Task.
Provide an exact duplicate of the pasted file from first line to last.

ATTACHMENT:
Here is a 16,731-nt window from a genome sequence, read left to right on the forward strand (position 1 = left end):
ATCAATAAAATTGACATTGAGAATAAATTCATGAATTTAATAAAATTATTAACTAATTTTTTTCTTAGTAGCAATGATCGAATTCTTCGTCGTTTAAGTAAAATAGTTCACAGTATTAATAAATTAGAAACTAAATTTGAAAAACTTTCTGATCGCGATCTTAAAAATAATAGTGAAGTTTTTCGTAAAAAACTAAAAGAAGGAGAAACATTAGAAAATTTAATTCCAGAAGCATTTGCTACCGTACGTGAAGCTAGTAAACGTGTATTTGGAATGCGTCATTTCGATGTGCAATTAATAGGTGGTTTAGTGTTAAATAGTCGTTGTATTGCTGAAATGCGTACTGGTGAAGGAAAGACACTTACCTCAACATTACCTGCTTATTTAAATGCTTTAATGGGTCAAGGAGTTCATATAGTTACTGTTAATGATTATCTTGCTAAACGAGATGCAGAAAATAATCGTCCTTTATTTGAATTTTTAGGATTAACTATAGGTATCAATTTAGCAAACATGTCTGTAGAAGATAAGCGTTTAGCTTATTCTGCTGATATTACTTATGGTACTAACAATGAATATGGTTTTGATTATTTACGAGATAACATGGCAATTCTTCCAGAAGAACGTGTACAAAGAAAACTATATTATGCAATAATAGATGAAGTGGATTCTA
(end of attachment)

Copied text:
Here is a 16,731-nt window from a genome sequence, read left to right on the forward strand (position 1 = left end):
ATCAATAAAATTGACATTGAGAATAAATTCATGAATTTAATAAAATTATTAACTAATTTTTTTCTTAGTAGCAATGATCGAATTCTTCGTCGTTTAAGTAAAATAGTTCACAGTATTAATAAATTAGAAACTAAATTTGAAAAACTTTCTGATCGCGATCTTAAAAATAATAGTGAAGTTTTTCGTAAAAAACTAAAAGAAGGAGAAACATTAGAAAATTTAATTCCAGAAGCATTTGCTACCGTACGTGAAGCTAGTAAACGTGTATTTGGAATGCGTCATTTCGATGTGCAATTAATAGGTGGTTTAGTGTTAAATAGTCGTTGTATTGCTGAAATGCGTACTGGTGAAGGAAAGACACTTACCTCAACATTACCTGCTTATTTAAATGCTTTAATGGGTCAAGGAGTTCATATAGTTACTGTTAATGATTATCTTGCTAAACGAGATGCAGAAAATAATCGTCCTTTATTTGAATTTTTAGGATTAACTATAGGTATCAATTTAGCAAACATGTCTGTAGAAGATAAGCGTTTAGCTTATTCTGCTGATATTACTTATGGTACTAACAATGAATATGGTTTTGATTATTTACGAGATAACATGGCAATTCTTCCAGAAGAACGTGTACAAAGAAAACTATATTATGCAATAATAGATGAAGTGGATTCTA